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Scotch Whisky gets protected legal recognition from New Zealand

Scotlands national drink has secured enhanced legal protection form down under, to protect its brand..

Scotlands national drink has secured enhanced legal protection form down under, to protect its brand name.

The Scotch Whisky Associations application to register Scotch Whisky as a Geographical Indication (GI) has been successful in New Zealand.

This recognition means the term Scotch Whisky can only be used on whisky produced in Scotland in accordance with strict production and labelling requirements.

Requirements include that Scotch only be made from the raw materials of water, cereals and yeast and matured in Scotland for at least three years in oak casks.

Scotchy Whisky is now a protected term in New Zealand

Scotch Whisky is the first foreign GI to be registered by the New Zealand Intellectual Property Office. New Zealands GI scheme is designed to give greater legal protection to domestic and international wines and spirits and protect consumers against fakes.

The granting of GI status for Scotch Whisky greatly enhances the basic protection previously given under New Zealands Food Standards Code, which did not contain a comprehensive legal definition of Scotch Whisky. This development comes on the back of a strong year for Scotch in New Zealand as exports rose by 27% in 2017 to almost £8 million.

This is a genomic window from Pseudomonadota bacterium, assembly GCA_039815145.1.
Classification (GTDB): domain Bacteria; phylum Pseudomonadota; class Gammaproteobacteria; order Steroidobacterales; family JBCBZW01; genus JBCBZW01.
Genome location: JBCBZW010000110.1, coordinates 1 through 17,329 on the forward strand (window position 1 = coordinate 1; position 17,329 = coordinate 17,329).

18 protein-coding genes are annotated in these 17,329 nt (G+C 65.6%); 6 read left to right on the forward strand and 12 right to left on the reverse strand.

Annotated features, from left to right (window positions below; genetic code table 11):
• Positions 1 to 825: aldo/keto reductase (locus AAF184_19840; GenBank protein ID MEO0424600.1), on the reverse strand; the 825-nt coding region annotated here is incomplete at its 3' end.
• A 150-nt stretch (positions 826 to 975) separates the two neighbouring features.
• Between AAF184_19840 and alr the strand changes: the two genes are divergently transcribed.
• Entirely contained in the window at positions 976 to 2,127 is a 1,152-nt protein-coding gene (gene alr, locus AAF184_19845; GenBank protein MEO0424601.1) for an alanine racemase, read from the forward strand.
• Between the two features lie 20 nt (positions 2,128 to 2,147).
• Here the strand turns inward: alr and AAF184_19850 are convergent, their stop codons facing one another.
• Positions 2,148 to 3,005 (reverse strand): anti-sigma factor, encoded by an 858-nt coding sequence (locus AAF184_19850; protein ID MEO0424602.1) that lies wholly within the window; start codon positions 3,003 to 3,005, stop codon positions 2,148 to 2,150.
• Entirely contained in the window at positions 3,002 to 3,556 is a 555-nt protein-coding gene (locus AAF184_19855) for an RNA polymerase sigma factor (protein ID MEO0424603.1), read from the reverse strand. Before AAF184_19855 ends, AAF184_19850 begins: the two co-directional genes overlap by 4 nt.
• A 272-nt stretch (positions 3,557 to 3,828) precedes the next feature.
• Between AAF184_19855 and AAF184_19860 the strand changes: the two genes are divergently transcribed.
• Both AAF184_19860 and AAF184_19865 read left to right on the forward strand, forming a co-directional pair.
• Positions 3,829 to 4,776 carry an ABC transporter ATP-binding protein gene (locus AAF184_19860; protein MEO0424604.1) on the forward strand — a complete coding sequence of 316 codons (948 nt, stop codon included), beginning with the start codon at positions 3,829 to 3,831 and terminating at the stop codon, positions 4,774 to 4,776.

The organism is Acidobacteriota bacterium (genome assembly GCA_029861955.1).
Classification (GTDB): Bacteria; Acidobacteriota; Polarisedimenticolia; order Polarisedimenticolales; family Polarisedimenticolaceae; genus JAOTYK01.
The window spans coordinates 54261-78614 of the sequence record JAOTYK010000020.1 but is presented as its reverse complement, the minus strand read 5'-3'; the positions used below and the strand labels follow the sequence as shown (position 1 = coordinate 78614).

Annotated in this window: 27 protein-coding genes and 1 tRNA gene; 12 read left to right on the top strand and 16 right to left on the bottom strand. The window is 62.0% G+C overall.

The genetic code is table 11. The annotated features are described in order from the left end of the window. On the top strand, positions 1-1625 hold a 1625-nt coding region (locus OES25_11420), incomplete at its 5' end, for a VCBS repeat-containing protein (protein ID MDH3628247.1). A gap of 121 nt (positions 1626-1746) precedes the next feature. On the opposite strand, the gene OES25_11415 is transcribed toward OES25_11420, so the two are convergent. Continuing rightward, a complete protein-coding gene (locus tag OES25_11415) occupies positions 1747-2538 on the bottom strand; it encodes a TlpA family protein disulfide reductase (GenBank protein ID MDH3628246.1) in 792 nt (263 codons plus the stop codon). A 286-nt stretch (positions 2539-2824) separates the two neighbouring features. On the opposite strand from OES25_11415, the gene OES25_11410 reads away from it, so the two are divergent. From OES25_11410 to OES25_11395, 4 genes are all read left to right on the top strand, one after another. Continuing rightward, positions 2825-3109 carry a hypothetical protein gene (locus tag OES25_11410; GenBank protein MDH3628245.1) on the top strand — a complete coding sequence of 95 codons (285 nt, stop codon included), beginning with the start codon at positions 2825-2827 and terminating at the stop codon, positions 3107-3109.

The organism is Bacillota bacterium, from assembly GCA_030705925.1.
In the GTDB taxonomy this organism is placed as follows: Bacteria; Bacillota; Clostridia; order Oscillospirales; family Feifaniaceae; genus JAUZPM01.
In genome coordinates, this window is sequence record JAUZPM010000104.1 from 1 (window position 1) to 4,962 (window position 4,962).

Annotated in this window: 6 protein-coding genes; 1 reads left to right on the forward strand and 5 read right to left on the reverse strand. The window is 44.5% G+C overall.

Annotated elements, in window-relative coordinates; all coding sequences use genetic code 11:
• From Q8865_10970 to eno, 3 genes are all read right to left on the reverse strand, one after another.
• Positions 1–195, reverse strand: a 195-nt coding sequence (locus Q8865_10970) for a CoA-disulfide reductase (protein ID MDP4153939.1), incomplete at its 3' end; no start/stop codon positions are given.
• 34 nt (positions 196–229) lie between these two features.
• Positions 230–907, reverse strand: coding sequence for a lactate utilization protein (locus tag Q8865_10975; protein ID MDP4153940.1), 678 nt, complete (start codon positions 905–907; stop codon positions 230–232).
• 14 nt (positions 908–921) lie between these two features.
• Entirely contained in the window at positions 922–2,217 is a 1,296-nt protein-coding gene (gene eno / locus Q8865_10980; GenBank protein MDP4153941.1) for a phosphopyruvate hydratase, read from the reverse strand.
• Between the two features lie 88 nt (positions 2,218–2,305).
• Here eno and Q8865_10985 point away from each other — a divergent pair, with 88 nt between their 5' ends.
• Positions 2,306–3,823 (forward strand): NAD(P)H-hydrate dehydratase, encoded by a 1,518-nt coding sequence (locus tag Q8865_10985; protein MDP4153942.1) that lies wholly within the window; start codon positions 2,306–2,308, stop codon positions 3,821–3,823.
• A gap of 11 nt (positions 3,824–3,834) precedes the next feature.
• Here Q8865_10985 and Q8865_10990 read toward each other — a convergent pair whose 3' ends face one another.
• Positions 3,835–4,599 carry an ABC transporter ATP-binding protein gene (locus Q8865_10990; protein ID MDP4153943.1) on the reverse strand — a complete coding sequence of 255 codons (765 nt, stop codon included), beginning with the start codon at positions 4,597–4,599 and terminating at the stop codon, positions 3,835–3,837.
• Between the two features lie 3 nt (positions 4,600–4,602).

New Zealand now joins more than 100 other countries which have officially recognised Scotch Whisky as a Scottish product, produced according to traditional methods, and deserving of special protection.

Lindesay Low, legal deputy director of the Scotch Whisky Association, said: Until recently a gap existed within the New Zealand Food Standards Code which made it comparatively difficult to prevent the sale of spirits being passed off as “Scotch” in New Zealand.

In working to close this loophole, the industry has enjoyed great support from the British High Commission in Wellington, as well as the Intellectual Property Office New Zealand (IPONZ).

Our successful application to register “Scotch Whisky” as a GI in New Zealand gives the industry a much greater level of legal protection and represents an important milestone for Scotch Whisky as its popularity increases.

Scotlands national drink is a protected term in New Zealand now